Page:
PDF, FTP- Agfa Has Answers to Workflow
by Elizabeth Cunningham
Your senior reporter at large had the honor, or rather the
overwhelming assignment, of representing the U.S. at Agfa
Corporation's Automation Press Forum (graphic arts) in Mortsel,
Belgium last May. My colleagues think it was a hot assignment. I,
on the other hand, had great trepidations for two reasons. One, the
event focused on prepress and printing workflow. And two, I was
captive in Europe at a time when Americans are not all that
popular. The assignment was first, to represent Cygnus' graphics
books, and then, to learn about Agfa's PDF workflow system.
For those of you not familiar with Cygnus' vast volumes of graphics network publications, we publish Printing News, Print & Graphics, Printing View, Printing Journal and Southern Graphics. Needless to say, the photo/graphics division is the largest among the publishing company's diversified trade groups.
Whether you are in prepress, commercial printing, or traditional/digital photo printing, the dividing lines, as you know, barely exist. We are even doing away with the term "prepress" and are adapting "premedia", which is all-encompassing, as it includes commercial photo/graphics, digital prep, prepress etc. Perhaps you know that even the giant R. R. Donnelley has replaced its prepress department with Premedia Technology Group. All of my readers have workflow issues. Some use FTP (file transfer protocol) to transmit raw files, some PDF; some are Web enabled, and yet others are courier users.
It's a given that most commercial and pro photo imagers have a need for more sophisticated workflow. What I learned from Agfa's forum: a new opportunity exists for commercial digital photo imagers to supply premedia or creative content to advertising agencies, corporations, government, and even printers. This includes scanning, retouching, imposing, proofing, fonts etc., all embedded in a standard PDF file. If you question this, just think about the demise of many prepress establishments and the trend during the past ten years for printers to set up in-house prepress departments. It's doubtful that most printers made any money on prepress. Many would give it away to get the printing. Remember,when you could charge for RIPs? The latest trend is not to charge for scanning. When Scitex systems first came on the market, a shop could get $300 $600 an hour for retouching. Today, it's tough to charge $100-$200 p/h.
Providing content could be a cottage industry if you just supply scans, prepare PDF files, and communicate through a Web browser with the print buyer/client, prepress departments, printers for digital large format output. This is not a capital-intensive operation. Print buyers from all walks of graphics will pay for this service. Printers will demand it, and printers with a prepress department are learning to charge for file prep The bigger money, however, can be made with sophisticate communication and manufacturing tools, asset management and a digital photo studio. According to Agfa, the solution is Delano, useful in creating a Web-enabled, server-based software suite to facilitate communication and process management among prepress, print and creative professionals and customer support personnel. Delano was jointly developed with Quebecor World Inc. Access to real time information is the goal, to help reduce costs and streamline the entire reproduction and printing processes. Agfa, also being heavy into photography, is recommending that content providers set up a digital photographic studio, coupled with digital asset management and archiving. Are your toes hurting? R. R. Donnelley claims to have the world's largest networked digital photography studio. Just think, if this giant premedia and printer company decided to do what commercial photo imagers produce.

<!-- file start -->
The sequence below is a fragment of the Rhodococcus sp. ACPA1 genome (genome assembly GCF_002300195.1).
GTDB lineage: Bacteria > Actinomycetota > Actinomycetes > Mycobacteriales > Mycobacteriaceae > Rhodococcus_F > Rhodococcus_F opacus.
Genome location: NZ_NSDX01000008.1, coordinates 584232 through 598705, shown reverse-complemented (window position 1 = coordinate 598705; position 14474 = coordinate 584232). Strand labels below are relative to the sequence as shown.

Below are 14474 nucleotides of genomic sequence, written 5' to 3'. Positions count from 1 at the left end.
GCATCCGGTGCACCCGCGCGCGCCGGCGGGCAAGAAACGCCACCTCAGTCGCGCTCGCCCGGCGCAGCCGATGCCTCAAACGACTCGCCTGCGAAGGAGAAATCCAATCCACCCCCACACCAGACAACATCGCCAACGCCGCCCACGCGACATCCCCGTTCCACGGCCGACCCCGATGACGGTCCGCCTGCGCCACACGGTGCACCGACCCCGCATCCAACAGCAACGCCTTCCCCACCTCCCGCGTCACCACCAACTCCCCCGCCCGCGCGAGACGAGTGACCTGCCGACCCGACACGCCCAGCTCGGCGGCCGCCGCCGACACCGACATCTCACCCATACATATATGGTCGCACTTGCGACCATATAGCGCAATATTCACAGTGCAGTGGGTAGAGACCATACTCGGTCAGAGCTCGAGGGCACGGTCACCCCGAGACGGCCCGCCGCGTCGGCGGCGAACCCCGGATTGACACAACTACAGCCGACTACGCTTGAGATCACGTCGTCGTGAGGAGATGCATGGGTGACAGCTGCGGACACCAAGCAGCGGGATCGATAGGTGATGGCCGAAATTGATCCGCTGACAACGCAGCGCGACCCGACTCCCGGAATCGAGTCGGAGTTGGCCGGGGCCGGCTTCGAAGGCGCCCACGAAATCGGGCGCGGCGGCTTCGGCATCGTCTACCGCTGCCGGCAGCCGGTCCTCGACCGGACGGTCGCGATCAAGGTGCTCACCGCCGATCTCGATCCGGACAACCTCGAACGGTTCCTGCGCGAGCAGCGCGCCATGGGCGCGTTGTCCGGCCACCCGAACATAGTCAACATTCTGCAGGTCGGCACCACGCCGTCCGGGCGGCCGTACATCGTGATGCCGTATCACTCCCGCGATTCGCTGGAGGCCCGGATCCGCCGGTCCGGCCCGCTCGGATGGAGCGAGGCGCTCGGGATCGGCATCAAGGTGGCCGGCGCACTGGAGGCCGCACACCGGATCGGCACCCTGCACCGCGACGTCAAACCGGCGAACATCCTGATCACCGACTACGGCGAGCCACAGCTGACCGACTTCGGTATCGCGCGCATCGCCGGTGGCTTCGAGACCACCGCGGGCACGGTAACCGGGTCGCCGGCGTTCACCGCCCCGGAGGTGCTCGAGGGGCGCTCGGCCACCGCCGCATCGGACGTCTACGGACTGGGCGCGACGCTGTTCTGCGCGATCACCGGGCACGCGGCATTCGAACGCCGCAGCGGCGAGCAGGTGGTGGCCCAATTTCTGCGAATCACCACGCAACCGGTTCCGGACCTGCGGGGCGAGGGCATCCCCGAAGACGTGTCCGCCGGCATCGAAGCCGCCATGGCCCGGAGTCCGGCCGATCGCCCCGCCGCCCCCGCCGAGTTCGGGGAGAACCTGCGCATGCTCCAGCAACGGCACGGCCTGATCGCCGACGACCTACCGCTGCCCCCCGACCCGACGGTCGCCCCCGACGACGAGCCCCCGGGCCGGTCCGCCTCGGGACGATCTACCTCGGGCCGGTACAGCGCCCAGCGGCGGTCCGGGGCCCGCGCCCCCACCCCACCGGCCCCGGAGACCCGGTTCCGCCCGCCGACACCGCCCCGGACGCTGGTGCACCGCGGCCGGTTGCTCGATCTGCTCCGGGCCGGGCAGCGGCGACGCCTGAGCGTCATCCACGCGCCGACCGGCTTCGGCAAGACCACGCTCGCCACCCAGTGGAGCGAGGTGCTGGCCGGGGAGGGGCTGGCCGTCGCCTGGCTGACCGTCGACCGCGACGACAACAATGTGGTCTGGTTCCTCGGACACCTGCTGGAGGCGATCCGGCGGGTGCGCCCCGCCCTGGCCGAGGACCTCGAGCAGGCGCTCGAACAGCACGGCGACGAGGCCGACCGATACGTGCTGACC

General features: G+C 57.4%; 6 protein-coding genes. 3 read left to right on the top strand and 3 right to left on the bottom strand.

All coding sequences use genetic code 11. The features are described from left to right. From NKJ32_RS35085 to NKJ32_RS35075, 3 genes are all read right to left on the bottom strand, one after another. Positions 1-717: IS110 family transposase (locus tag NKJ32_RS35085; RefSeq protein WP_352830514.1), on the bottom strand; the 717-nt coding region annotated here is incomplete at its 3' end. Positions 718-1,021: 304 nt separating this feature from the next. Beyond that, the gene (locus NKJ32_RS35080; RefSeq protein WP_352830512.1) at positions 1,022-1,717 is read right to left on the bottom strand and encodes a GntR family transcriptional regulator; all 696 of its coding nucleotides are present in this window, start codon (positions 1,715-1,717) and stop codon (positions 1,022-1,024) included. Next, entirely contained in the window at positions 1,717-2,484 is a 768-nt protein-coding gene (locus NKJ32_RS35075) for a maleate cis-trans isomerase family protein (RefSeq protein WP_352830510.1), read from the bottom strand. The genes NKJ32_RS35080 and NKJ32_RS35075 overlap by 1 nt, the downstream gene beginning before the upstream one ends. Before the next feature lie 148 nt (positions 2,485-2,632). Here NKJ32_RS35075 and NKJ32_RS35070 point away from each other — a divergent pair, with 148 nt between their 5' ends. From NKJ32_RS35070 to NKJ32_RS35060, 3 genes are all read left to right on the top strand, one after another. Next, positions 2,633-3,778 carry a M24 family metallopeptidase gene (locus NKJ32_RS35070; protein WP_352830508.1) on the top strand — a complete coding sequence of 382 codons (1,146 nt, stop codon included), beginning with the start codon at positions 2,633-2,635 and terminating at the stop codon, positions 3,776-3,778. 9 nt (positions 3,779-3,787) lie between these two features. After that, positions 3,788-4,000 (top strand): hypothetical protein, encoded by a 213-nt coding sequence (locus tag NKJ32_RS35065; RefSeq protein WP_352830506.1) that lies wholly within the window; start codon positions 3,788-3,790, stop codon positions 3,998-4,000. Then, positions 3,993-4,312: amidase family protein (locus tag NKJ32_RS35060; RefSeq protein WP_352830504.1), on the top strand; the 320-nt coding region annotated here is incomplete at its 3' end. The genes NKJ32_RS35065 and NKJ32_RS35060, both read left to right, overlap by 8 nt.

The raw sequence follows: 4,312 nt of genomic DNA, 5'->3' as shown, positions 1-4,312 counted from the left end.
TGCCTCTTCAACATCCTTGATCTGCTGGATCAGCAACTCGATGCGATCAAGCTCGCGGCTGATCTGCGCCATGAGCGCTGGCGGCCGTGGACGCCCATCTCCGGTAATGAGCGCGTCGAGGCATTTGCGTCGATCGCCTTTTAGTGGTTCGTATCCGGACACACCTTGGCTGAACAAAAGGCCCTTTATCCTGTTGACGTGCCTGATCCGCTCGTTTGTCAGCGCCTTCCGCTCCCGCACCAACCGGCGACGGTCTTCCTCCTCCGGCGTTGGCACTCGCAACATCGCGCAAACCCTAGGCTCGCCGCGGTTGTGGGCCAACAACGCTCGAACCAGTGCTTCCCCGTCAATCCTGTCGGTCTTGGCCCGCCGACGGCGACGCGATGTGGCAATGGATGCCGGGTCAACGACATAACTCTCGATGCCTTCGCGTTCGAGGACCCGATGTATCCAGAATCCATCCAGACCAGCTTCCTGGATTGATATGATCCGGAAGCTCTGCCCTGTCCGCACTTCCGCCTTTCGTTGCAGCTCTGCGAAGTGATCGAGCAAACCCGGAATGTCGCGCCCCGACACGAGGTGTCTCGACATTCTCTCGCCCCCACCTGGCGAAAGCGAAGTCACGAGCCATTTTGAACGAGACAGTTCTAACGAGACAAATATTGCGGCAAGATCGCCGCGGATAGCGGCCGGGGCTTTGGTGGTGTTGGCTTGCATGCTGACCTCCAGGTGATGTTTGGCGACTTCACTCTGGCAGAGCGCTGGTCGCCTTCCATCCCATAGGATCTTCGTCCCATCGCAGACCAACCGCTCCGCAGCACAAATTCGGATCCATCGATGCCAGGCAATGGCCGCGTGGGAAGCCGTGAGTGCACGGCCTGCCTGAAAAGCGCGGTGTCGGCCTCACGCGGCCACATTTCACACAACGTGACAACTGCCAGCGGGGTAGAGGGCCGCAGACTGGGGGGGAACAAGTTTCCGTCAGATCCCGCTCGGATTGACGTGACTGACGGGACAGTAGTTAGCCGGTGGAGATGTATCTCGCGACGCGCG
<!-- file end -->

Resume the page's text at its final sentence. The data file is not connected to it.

Art Shufelt of DDA has been pushing digital asset management, metadata and archiving for at least four years. Although he was absolutely on target, he has not had great success among commercial photo imagers. It always takes the commercial photo industry some years to catch up with prepress and printing. This cannot be the case today. Since we are all sharing many the same front-end or premedia tools, the printing industry could encroach on traditionally photo lab turf.
No, Agfa is not promoting its new premedia tools to commercial photo per se, but it is striving to spread the PDF word to the print buyer/client. Agfa is working with Adobe to continually develop PDF within its Apogee suite. It makes sense for PDF to replace PostScript because it is an editable format that can travel with graphics, fonts, etc., so content providers can make changes without requiring all the disparate elements.
If you don't believe that the future of all printing, photo, inkjet, offset etc. relies on digital workflow, exchanging data with advertising agencies and print buyer clients from all walks of graphics, then you had better rethink your entire business focus. As far back as 1997, Adobe's PDF file format was known as the de factor standard. If we jump to 2002, we learned that, in Belgium, PDF is now the norm for exchanging files.
Agfa's Apogee Create was the first desktop tool to deliver optimized workflow. Today, there is ApogeeX, based on PDF, JDF (job definition format) and digital film. It includes lots of features in one application including job management, advanced job tickets, trapping, enhanced connectivity and Web approval of pages and flats, making it simpler for commercial photo imagers with upscale imaging departments to provide content for printing. Just think outside the box.